Goodness, this recent lack-of-idea phase was long and thorough. I wrote paragraphs after paragraphs, but they looked all the same: "Joy, blah, blah... Interesting, blah, blah... I don't want to... " Even I tired of hearing/reading me. 
I think one reason was I wanted more complexity than what I am used to weaving on four shafts, but also the speed and physicality of a foot loom. For whatever reason, I revisited old draft files, and found an "options" file. I make these when I'm brain-storming with myself, after setting the parameters like purpose, fiber, color, size, loom, "the look", etc.
This file is so big I can only show you a portion but you get the gist. This is also a very fun phase of any project. The original project was a commission for a solid red piece using 100% cashmere one way and 70% cashmere/30% silk the other. You know pattern was paramount. 
I manipulated a section, trying to create movement, and came up with this. Not bad. Except it's not the best answer for the current project, because I decided:
1) I would use one of the pre-made multi-colored warps, which will not show the pattern effectively. In fact, neither warp was wide enough for a threading repeat, so I used them both. The value variance in the right warps makes showing off the pattern even harder. 

2) I wanted to sley this at 16EPI rather than my recent standard 18, because it's cashmere, and 16, (or even 15) makes the feather-weight fabric I can't from any other fiber. The ultra-heavy underslung beater makes controlling the beat difficult, so the diamonds are bound to be flattened, but this is something, with practice and vigilance, I should be able to manage.

3) Though woven on four treadles, each treadling repeat is long with a succession of similar-but-not-same sequences.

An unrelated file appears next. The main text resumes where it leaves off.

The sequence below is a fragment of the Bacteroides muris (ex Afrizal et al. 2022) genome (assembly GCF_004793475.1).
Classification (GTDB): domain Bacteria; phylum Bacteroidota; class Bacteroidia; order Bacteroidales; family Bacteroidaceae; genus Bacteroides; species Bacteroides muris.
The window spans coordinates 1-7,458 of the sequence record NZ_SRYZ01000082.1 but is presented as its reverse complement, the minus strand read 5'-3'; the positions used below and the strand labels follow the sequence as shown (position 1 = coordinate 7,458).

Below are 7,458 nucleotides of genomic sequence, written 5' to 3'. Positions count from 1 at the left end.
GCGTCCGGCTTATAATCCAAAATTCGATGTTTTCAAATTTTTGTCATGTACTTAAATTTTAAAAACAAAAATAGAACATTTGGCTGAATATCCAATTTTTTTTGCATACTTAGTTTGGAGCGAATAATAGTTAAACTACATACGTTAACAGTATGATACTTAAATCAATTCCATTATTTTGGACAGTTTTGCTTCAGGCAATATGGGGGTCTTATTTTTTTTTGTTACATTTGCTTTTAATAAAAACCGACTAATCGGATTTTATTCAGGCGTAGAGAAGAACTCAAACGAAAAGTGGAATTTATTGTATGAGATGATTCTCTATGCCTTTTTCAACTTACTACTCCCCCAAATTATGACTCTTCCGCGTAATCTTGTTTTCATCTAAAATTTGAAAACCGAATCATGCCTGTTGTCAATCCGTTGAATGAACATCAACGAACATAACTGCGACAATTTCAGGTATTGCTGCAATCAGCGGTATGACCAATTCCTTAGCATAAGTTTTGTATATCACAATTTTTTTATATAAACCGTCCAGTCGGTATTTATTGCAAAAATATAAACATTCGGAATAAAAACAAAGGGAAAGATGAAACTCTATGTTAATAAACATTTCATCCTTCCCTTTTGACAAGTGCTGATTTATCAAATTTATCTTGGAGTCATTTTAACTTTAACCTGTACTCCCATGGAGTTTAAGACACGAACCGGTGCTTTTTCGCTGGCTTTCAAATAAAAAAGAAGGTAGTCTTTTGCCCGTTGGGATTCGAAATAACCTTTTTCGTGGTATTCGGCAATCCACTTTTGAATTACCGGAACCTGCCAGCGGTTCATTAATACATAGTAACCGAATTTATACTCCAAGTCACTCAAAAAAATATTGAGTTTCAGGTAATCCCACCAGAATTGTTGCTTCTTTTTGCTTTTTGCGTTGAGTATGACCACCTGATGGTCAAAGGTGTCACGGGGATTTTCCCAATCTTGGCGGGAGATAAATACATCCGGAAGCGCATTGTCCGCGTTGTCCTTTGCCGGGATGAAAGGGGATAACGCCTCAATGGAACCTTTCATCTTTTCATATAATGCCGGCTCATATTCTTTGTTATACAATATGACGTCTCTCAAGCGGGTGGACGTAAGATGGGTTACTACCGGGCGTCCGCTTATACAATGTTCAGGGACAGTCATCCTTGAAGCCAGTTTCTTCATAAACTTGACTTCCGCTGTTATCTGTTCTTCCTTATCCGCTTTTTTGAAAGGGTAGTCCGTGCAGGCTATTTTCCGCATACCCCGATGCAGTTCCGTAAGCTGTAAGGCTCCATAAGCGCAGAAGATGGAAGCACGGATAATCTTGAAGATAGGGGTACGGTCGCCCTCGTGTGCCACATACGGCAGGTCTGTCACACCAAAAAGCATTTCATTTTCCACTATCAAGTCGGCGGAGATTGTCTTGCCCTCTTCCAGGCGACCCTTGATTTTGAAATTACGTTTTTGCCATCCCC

(Not sure why this pic looks so blurry but trust me on this.) With my non-existent short-term memory, I tried two ways of printing out the treadling, but I still lost my place constantly. I can print it out with even fewer rows/columns on each sheet but having pages and pages on my flimsy music stand feels awkward. I also wonder if I can find a small magnetic board to go on the stand so I can use magnets to help: I had a desk-top version when I was a secretary.  
Alternatively I could simplify the treadling, which sounds saner, but I haven't given up just yet. 
4) After sampling, I didn't like the bitsy stripes made with dark purples on the right, so I moved one and removed nine. It looks tidier.  
Moving on to the first sample. It's a big one because I needed to practice gentle beating and gnarly treadling. All the wefts were cone-end bits or thrums so it looks bumpy, and I don't necessarily have all these colors for a proper piece. Never mind, this is only preliminary.  I sampled 100% 26/2, 100% 20/2 and cashmere/silk 18/2.  
Cashmere doesn't full much, but the cashmere/silk (in pale pink) doesn't full at all. On the other hand, you can see how the lustre shows off the pattern even against warp ends with similar values.
Because I had a lot of achromatics, I tried different values, and I liked the palest gray best, although it does wash out the hues in the warp. White or black work, but I'm not a fan of either as a solution to dealing with "difficult" color combinations, so if I'm going in that direction, I'll look for the palest of yellow or green, or dark blues and purples.  
Of the colors sampled, I liked the very- to medium-pale yellows and oranges the best, but Ben said, "Today, I like the dark ones because I can see the pattern." He's not wrong there.

Coming up next: practicing the beat and treadling, (not giving up yet,) while auditioning weft colors I have enough of to weave a piece. This is a 10m warp, so I hope to get two long pieces or three short.

Also, consider solid, or "very close" color warps for this or similar drafts to really show off the pattern. That is so my thing.